When Cleyde, Amanda and Ian started their Recovering Academic podcast I started listening to it, usually on my runs. I really enjoy their podcast and how they talk about transitioning outside academia and all the feelings and practical issues that come with that move. So when they asked me recently whether I wanted to be interviewed, I immediately said yes. It was almost surreal to be IN a podcast that I usually listen to, but it was mostly a lot of fun and I thought - but I might be biased - a nice conversation.
Now it's out and you can listen to it here! And please share what you thought about it!
For a while one of the hardest things about leaving academia to me was the fact that I spent years getting really good at things that I never get to do anymore. I was good at patching cells in slices from adult rats. I was rather proficient at inserting jugular vein catheters, even in small rodents. I enjoyed doing those things, but in my current job I never get to do them, or even teach other people how to do these things. Every now and then, this makes me wonder whether doing a post-doc was worth it, had I known where I would have ended up. But that is the opposite of my more prevailing thought: that actually learning these skills has given me insight into what kind of work I enjoy doing (and which parts I don't like) in order to get a better picture of where I want to go next in my career. What I loved about doing surgery on small rodents was the flow that it brought me in having to pay attention to every little detail in order to make sure the procedure went well. And I enjoyed looking at a well-sutured animal while they were recovering, knowing I had done it well. It may sound crazy, but working on slides for a presentation that turn out looking really nice in the end gives me a bit of the same feeling.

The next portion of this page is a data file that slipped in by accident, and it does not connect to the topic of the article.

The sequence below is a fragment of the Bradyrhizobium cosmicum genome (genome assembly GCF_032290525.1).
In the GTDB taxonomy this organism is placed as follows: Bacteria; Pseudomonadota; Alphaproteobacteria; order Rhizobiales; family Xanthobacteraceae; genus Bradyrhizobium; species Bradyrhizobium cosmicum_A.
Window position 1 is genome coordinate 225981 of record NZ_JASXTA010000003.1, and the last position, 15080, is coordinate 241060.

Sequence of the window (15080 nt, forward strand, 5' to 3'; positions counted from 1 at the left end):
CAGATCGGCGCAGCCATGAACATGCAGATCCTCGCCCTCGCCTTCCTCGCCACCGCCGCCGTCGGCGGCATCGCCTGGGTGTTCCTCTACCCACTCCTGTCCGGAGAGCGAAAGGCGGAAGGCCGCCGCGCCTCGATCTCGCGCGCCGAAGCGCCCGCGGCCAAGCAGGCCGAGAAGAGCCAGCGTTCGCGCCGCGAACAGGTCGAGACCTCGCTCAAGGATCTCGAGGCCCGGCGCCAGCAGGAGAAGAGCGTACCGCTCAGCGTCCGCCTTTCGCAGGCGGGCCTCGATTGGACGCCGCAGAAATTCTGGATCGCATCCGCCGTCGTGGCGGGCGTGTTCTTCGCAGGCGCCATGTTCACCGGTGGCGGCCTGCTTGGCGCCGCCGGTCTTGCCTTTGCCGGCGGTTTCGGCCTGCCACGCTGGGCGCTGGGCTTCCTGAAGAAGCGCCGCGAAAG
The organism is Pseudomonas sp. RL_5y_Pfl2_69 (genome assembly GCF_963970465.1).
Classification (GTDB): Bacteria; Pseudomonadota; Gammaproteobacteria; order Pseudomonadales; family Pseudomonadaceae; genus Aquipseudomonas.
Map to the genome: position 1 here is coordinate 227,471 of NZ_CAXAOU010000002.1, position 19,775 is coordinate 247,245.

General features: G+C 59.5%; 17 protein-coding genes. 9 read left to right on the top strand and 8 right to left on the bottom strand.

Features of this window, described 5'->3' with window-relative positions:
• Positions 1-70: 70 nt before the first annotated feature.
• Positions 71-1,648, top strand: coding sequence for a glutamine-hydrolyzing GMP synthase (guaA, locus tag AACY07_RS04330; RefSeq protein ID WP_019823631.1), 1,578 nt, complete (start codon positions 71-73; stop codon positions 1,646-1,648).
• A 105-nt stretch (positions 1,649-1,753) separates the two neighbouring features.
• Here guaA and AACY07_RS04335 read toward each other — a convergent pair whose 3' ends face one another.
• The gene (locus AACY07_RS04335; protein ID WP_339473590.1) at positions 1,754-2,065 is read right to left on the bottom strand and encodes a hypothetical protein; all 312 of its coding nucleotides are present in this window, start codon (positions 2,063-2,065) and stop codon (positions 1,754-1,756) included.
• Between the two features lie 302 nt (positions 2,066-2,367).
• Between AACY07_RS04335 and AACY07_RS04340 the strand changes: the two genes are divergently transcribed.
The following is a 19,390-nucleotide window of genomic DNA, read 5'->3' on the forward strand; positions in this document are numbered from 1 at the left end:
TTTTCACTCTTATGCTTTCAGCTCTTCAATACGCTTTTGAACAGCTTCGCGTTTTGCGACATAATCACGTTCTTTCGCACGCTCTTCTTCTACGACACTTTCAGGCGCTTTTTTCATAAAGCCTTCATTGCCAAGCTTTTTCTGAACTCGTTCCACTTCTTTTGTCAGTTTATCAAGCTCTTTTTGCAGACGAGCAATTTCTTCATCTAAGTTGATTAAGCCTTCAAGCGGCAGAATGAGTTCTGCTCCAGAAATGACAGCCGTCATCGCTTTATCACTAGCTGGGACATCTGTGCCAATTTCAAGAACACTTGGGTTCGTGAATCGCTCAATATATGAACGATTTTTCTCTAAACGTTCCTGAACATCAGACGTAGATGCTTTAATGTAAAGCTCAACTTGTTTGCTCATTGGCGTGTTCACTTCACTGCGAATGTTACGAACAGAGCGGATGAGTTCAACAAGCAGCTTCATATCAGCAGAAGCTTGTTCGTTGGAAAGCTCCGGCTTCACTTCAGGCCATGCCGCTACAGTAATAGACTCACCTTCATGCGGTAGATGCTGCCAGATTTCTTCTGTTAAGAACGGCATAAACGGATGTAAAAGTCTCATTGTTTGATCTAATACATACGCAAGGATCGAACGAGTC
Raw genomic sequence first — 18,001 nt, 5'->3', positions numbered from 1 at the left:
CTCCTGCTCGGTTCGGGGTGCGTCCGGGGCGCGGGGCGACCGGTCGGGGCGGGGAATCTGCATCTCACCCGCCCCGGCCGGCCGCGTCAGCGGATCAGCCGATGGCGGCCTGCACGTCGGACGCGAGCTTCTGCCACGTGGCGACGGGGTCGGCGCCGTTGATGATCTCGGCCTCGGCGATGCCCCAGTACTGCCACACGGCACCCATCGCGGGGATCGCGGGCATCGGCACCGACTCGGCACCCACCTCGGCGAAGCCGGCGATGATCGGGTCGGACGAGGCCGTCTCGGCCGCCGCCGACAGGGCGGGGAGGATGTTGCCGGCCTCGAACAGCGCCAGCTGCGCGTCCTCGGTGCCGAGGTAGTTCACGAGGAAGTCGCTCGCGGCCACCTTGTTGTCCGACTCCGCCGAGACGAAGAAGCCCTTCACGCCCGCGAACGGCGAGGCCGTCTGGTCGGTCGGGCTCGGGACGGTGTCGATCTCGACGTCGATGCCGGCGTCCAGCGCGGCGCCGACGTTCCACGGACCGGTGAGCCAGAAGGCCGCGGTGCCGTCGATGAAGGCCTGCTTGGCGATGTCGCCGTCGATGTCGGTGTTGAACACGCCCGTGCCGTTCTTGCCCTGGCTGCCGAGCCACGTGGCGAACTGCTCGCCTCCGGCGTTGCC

For a while, I thought this big difference in the skills you acquire versus those you use in a new job was unique to recovering academics, but listening to a recent episode of the Women Killing It podcast, I realized this is not the case. In this episode the guest, Gretchen Rubin talks about leaving law to become a writer at a point when she was very successful in that area and had invested years in getting there. They talk about how many people who are successful in their career have perhaps not taken a linear path but were successful in a different area first before transitioning into something else. And how you will learn many things on the way to another destination, mostly about yourself and about what you enjoy doing.